Sprouted Garbanzo Bean Hummus (with Apple Cider Vinegar)

If I had to make a list of things I could eat forever and never get sick of, hummus would be at the top. It has been a while since I’ve made a traditional hummus, so this batch felt monumental. And my reason for not making hummus lately involves lemon. Funny story.. I inadvertently gave myself a sensitivity to lemon while living in California where the citrus trees were abundant. Long story short, what you’re eating at a given time dictates what your immune system reacts to. In my case I was eating way too many lemons, so I guess I took the ELISA test at just the right time to slow myself down.IMG_3792

So while I need to lay off the lemon for another few months before trying to reincorporate, I substituted apple cider vinegar for the traditional lemon used in garbanzo bean hummus. If you can tolerate lemon, by all means feel free to use it in equal amount. If you’re trying this version, you will have to counter the hint of sweetness given off by apple cider vinegar. In this case I used a locally made garlic salt but celtic sea salt would be fine too.

Another huge change in this hummus from what I used to make is the addition of sprouted garbanzo beans. Not only is the proper preparation of legumes critical to your digestion (trust me, you will notice a difference), it makes the nutrient bioavailability greater. Don’t have garbanzo beans on hand? Sprouted black beans make an incredible hummus. If you’re not sprouting your own nuts, grains, and seeds, I highly recommend Blue Mountain Organics.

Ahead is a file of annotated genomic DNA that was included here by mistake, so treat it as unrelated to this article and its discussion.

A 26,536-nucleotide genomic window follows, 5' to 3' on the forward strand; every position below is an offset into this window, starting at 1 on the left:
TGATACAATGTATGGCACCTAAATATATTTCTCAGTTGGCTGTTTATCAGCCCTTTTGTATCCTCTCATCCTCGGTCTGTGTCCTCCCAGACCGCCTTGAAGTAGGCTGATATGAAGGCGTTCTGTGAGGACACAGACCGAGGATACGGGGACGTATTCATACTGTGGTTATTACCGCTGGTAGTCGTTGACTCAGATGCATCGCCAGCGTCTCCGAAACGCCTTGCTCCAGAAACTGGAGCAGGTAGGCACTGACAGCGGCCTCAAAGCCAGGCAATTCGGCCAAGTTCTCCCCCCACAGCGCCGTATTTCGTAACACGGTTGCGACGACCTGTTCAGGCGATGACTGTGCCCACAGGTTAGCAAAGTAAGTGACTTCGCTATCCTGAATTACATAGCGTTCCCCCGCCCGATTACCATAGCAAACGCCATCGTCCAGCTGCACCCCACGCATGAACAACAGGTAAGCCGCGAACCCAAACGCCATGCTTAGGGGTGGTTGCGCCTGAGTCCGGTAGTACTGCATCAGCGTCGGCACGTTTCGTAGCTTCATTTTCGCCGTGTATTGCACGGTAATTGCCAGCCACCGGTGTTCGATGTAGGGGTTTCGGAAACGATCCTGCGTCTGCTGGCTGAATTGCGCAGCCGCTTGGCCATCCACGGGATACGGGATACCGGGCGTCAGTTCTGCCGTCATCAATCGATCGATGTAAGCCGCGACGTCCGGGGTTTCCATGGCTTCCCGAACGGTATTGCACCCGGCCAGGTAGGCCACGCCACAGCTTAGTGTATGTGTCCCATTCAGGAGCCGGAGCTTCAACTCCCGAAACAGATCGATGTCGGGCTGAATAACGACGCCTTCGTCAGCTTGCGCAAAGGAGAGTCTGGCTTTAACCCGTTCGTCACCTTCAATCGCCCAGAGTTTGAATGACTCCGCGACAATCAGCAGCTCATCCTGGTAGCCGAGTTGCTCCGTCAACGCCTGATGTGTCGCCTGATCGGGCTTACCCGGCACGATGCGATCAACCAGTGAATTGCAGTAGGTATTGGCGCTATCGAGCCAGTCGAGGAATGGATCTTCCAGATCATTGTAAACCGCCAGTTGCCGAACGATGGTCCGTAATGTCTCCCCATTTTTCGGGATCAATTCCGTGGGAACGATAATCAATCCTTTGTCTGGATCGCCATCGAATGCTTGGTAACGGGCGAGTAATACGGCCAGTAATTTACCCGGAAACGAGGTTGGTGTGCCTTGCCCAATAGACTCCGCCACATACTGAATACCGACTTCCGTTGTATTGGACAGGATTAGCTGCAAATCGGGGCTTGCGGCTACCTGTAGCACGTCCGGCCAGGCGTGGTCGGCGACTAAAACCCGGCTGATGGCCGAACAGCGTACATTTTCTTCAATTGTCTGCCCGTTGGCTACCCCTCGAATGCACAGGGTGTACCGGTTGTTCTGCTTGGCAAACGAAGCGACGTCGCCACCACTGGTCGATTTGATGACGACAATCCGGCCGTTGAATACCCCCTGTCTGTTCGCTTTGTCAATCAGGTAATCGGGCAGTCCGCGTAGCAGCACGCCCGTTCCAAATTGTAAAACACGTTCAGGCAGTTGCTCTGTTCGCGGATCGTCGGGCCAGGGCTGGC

• 2 cups cooked sprouted garbanzo beans
  • 1/2 cup sprouted tahini paste
  • 1/4 cup apple cider vinegar
  • 1 1/2 teaspoons garlic salt or celtic sea salt
  • 3/4 – 1 1/4 cups filtered water
  • optional toppings: *cripsy garbanzo beans, roasted vegetables, EVOO, ground sumac


Cook the sprouted garbanzo beans ahead of time, I prefer to have refrigerated mine for at least a few hours before preparing the hummus.

Add all ingredients (only 3/4 cup of water to start) to a high-speed blender or food processor, blending until completely smooth. Add the remaining filtered water if the hummus is too thick for your liking.

Serve plain or add optional toppings. This hummus goes great with leftover nut pulp crackers, in a baked sweet potato, on roasted vegetables, and I’m also a fan of eating with a spoon. Store refrigerated in a sealed glass container.


*To make crispy garbanzo beans, heat a cast iron skillet on medium with some ghee. Add sprouted garbanzo beans, shake every so often but you’re looking for the beans to blister.


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